The UK prime minister expressed concern about profiteering during his daily coronavirus briefing on 25 March, with many stories in the newspaper about high prices. Higher prices in the grocery market could reflect increases in retailers’ profit margins. But they may also reflect increased costs, associated with disrupted supply chains and production, and the need for businesses to implement social distancing among their employees.

Related question: What should we do about price gouging?

What is the longer-run context for food prices?

Figure 3 puts the recent grocery price rises into a longer-run context by showing how food and non-alcoholic drinks prices have evolved over the 30-year period from 1988 to 2019. Based on the Office for National Statistics (ONS) consumer price index, this shows how the food and non-alcoholic drink price index has changed relative to the price index for all consumer goods and services.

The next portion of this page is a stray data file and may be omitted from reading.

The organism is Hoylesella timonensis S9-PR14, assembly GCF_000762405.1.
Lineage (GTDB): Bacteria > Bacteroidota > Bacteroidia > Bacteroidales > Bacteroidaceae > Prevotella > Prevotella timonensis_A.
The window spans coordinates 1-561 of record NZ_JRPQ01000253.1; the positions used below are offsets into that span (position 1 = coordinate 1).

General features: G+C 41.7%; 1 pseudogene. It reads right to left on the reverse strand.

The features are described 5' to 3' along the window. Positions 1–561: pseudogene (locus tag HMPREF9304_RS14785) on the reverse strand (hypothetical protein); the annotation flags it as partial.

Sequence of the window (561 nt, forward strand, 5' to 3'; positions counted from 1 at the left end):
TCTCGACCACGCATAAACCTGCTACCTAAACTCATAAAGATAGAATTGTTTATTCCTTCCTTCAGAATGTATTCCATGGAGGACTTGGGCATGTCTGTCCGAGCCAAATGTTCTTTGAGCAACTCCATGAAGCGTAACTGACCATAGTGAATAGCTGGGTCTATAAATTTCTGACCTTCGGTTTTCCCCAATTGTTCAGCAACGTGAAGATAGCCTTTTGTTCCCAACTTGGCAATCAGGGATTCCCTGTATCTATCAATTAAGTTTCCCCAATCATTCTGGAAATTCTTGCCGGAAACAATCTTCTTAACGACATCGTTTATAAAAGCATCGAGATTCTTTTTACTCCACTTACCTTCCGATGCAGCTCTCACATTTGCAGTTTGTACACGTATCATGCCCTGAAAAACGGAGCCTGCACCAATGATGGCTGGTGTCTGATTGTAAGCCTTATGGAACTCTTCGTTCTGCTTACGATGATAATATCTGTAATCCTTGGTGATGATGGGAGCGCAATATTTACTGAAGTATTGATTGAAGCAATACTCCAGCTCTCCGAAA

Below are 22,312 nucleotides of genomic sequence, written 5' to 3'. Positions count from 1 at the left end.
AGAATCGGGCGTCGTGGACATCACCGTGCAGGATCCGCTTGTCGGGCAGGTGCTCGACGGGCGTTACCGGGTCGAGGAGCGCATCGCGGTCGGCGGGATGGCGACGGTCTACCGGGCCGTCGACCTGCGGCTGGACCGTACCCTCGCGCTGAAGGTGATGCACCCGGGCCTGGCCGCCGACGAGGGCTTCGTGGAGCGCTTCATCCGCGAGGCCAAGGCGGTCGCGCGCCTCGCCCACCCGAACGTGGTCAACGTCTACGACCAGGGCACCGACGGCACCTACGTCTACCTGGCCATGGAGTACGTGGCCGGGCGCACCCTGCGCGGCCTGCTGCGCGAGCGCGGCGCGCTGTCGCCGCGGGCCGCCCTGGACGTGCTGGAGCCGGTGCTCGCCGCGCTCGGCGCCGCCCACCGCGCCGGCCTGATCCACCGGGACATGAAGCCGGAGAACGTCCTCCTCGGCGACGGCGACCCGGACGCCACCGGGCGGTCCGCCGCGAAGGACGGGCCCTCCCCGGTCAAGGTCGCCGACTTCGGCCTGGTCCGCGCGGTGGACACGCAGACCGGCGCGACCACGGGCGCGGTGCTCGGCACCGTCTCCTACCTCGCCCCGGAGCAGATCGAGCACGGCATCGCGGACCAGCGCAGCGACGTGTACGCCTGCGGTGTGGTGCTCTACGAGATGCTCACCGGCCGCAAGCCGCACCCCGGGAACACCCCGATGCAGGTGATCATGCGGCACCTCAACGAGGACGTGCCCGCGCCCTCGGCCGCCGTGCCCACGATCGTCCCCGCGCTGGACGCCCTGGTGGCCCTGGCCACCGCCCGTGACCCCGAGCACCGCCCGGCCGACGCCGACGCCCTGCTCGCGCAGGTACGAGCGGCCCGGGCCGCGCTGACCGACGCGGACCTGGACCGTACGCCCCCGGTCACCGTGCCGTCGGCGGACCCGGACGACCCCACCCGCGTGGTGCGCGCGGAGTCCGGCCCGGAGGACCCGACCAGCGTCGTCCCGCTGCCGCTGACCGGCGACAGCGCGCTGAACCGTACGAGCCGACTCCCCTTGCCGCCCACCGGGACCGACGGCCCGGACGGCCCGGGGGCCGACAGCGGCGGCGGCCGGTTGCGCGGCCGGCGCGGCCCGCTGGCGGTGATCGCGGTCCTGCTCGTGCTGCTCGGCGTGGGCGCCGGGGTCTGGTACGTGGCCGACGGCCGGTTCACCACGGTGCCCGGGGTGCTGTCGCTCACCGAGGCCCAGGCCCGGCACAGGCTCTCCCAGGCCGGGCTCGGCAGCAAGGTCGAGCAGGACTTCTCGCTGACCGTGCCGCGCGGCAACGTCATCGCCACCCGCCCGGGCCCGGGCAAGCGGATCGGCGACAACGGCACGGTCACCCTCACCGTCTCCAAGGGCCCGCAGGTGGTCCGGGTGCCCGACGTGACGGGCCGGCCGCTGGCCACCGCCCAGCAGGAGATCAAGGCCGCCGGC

Between 1988 and 2016, food became less expensive relative to all goods and services, with the relative price of food more than 10% lower by 2006. In contrast, from 2006 to 2013, relative food prices rose by over 14%. This was then followed by another period of falling relative food prices. Over the whole period 1988-2019, relative food prices fell by 5.5%.

Therefore, while the increase in grocery prices at the beginning of lockdown was significant (it resulted in more grocery inflation in a month than we typically see in year), it does come after six years of falling relative food prices.

It remains to be seen how grocery prices will evolve as we emerge from lockdown: in particular, will the price spike driven by fewer promotions be reversed, will it persist or is it a sign of the return of food price inflation.